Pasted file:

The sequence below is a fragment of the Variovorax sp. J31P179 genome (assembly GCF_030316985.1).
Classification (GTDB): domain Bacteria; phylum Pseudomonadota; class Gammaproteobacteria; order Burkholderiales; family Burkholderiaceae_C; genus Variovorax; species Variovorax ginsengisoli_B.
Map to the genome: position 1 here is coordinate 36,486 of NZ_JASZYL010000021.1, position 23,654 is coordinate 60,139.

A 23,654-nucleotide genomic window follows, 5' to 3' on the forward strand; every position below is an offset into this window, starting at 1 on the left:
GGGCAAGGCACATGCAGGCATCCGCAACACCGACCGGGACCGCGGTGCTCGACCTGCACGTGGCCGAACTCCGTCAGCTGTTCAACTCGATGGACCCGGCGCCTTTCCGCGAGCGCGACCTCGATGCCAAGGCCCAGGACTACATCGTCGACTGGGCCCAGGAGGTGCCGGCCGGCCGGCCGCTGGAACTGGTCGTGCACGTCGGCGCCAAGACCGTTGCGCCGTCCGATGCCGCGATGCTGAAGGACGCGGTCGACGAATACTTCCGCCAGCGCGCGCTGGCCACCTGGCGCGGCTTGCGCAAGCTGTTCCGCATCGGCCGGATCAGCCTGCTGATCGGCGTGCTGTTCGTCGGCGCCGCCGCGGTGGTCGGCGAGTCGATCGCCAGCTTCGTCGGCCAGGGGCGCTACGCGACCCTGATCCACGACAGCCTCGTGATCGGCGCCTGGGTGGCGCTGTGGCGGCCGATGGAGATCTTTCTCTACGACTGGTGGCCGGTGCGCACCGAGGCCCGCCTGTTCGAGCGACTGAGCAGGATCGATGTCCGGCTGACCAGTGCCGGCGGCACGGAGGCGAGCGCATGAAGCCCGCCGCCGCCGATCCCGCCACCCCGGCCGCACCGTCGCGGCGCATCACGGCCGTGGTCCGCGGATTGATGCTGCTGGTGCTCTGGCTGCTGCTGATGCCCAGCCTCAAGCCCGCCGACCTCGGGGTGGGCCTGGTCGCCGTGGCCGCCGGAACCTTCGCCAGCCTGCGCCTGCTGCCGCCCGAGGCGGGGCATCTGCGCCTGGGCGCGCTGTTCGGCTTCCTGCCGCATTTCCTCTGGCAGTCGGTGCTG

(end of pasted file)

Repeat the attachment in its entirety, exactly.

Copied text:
The sequence below is a fragment of the Variovorax sp. J31P179 genome (assembly GCF_030316985.1).
Classification (GTDB): domain Bacteria; phylum Pseudomonadota; class Gammaproteobacteria; order Burkholderiales; family Burkholderiaceae_C; genus Variovorax; species Variovorax ginsengisoli_B.
Map to the genome: position 1 here is coordinate 36,486 of NZ_JASZYL010000021.1, position 23,654 is coordinate 60,139.

A 23,654-nucleotide genomic window follows, 5' to 3' on the forward strand; every position below is an offset into this window, starting at 1 on the left:
GGGCAAGGCACATGCAGGCATCCGCAACACCGACCGGGACCGCGGTGCTCGACCTGCACGTGGCCGAACTCCGTCAGCTGTTCAACTCGATGGACCCGGCGCCTTTCCGCGAGCGCGACCTCGATGCCAAGGCCCAGGACTACATCGTCGACTGGGCCCAGGAGGTGCCGGCCGGCCGGCCGCTGGAACTGGTCGTGCACGTCGGCGCCAAGACCGTTGCGCCGTCCGATGCCGCGATGCTGAAGGACGCGGTCGACGAATACTTCCGCCAGCGCGCGCTGGCCACCTGGCGCGGCTTGCGCAAGCTGTTCCGCATCGGCCGGATCAGCCTGCTGATCGGCGTGCTGTTCGTCGGCGCCGCCGCGGTGGTCGGCGAGTCGATCGCCAGCTTCGTCGGCCAGGGGCGCTACGCGACCCTGATCCACGACAGCCTCGTGATCGGCGCCTGGGTGGCGCTGTGGCGGCCGATGGAGATCTTTCTCTACGACTGGTGGCCGGTGCGCACCGAGGCCCGCCTGTTCGAGCGACTGAGCAGGATCGATGTCCGGCTGACCAGTGCCGGCGGCACGGAGGCGAGCGCATGAAGCCCGCCGCCGCCGATCCCGCCACCCCGGCCGCACCGTCGCGGCGCATCACGGCCGTGGTCCGCGGATTGATGCTGCTGGTGCTCTGGCTGCTGCTGATGCCCAGCCTCAAGCCCGCCGACCTCGGGGTGGGCCTGGTCGCCGTGGCCGCCGGAACCTTCGCCAGCCTGCGCCTGCTGCCGCCCGAGGCGGGGCATCTGCGCCTGGGCGCGCTGTTCGGCTTCCTGCCGCATTTCCTCTGGCAGTCGGTGCTG